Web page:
Mass. driving school curriculum to soon adopt lessons on cannabis-impaired driving

In the new year, Massachusetts driving instructors will begin teaching student drivers about the harms of operating vehicles while impaired by cannabis.

State transportation officials said in a statement that drivers’ education classes across the state would integrate a new 25-minute module on the subject. The lessons will be taught at more than 460 driving schools across Massachusetts, the statement said.

Colleen Ogilvie, the registrar of motor vehicles, said the updated curriculum is similar to modules that teach about the hazards of alcohol and driving.

“This is not intended to be any negative statement about the use of marijuana,” Ogilvie said. “We certainly understand it’s legal in Massachusetts. This is simply intended to inform teens.”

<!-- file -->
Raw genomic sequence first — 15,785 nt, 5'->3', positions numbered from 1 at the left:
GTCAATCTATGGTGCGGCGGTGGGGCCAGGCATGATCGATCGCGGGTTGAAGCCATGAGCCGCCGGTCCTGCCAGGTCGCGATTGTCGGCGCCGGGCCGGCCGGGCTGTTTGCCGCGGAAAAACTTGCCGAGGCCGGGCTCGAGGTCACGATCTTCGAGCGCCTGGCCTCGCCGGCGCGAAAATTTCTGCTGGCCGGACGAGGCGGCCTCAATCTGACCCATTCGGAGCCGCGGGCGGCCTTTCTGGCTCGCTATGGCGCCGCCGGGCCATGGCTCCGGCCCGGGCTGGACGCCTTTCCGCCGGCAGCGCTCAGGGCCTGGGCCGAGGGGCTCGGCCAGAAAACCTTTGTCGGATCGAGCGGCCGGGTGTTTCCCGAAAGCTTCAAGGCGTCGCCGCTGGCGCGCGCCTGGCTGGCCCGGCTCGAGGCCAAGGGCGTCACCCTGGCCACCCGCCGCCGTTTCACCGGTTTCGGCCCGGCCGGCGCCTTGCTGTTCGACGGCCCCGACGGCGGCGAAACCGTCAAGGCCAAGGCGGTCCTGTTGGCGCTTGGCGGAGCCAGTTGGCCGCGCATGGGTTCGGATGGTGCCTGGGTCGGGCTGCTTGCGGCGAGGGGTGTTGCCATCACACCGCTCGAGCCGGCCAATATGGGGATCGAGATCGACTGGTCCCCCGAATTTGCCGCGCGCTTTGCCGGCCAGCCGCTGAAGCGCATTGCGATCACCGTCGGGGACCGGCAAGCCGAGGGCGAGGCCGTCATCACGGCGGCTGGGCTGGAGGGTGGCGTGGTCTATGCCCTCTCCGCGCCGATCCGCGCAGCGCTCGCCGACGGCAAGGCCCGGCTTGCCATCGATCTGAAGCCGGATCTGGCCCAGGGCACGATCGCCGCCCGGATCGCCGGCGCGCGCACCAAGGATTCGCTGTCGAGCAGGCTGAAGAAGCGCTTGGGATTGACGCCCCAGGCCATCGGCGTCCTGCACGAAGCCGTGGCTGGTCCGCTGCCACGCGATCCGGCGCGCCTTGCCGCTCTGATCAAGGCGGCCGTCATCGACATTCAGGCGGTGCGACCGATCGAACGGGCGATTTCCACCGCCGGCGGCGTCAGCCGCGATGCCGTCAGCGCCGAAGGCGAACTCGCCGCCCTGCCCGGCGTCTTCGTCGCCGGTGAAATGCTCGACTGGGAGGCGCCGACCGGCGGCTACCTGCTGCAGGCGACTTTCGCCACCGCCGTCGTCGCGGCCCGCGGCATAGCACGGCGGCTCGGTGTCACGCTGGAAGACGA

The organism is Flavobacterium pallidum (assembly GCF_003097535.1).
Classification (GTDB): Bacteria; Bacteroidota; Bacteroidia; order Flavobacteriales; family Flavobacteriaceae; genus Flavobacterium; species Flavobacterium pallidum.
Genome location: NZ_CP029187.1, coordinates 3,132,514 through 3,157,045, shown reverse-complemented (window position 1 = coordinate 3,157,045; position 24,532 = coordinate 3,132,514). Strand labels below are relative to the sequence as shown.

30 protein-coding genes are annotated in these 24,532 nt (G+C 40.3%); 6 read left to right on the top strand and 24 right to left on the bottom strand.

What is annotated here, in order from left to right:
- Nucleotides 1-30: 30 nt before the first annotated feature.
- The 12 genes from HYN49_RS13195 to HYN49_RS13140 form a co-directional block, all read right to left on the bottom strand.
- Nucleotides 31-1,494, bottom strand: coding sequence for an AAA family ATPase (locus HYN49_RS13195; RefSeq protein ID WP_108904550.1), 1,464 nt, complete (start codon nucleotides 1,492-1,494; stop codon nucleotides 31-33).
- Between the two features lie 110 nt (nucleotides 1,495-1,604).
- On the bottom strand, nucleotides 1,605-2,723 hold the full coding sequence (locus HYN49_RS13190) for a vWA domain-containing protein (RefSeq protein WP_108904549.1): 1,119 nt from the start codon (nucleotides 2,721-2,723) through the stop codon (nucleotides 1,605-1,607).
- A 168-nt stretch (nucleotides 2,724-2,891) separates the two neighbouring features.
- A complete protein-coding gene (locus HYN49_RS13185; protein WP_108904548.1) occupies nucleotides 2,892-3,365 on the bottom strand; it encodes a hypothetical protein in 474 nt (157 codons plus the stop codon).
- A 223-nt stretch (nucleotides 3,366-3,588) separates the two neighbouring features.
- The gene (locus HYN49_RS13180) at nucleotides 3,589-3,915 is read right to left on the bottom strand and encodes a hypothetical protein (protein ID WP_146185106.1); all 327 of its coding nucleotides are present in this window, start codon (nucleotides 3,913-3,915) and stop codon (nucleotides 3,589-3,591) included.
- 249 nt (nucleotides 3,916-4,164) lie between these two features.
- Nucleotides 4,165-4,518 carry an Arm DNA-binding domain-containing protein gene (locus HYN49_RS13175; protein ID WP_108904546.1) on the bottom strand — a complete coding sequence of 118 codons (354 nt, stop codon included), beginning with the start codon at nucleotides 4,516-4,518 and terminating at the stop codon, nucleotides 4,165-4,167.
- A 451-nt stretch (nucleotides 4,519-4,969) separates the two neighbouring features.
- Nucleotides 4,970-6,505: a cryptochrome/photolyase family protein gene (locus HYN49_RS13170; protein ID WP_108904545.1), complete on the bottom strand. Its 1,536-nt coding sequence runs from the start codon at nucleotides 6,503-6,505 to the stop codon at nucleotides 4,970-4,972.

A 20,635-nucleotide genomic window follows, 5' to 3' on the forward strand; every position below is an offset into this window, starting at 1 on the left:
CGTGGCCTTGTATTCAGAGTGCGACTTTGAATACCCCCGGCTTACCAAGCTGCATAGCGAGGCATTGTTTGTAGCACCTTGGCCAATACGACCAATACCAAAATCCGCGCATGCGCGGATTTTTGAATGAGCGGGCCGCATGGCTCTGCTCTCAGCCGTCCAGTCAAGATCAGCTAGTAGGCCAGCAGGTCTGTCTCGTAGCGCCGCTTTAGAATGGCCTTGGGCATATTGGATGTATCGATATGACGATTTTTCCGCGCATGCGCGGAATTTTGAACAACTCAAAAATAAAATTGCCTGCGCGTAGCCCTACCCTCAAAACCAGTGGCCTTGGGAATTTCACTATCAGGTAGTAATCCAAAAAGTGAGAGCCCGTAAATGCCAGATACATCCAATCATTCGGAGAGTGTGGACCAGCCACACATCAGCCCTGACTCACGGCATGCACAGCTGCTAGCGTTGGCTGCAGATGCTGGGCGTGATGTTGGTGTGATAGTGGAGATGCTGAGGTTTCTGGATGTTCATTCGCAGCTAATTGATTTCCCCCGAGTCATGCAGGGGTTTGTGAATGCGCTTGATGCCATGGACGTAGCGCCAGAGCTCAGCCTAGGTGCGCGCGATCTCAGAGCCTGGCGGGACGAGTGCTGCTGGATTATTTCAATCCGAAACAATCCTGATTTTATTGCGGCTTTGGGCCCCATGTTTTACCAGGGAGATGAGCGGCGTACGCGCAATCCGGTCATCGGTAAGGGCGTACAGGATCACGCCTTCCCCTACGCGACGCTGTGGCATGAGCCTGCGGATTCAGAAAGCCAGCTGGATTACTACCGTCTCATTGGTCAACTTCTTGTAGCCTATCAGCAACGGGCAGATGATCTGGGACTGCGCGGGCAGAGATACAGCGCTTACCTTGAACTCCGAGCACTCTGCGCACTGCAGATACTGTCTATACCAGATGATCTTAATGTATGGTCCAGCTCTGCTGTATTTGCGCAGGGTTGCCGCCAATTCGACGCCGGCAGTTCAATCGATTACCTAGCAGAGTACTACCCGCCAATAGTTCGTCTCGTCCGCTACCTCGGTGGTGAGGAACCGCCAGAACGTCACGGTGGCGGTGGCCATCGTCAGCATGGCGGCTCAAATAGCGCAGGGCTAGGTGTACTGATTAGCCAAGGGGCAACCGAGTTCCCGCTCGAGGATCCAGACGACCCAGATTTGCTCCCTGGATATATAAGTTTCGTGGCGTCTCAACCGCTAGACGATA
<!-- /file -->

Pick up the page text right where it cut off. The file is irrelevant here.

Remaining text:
The state will be the first of those with a legal recreational marijuana market to incorporate the lessons on cannabis-impaired driving. According to the Mass. transportation officials’ statement, the modules earlier mentioned problems linked to driving under the influence of drugs or alcohol more broadly.

The updates will “include research-based information on cannabis, explaining how tetrahydrocannabinol (THC), the active chemical in marijuana, affects cognition, vision, reaction time, and perception of time and distance,” the statement said.

Voters legalized recreational marijuana across Massachusetts in 2016; the first retail sales in the legal market were made in November of 2018.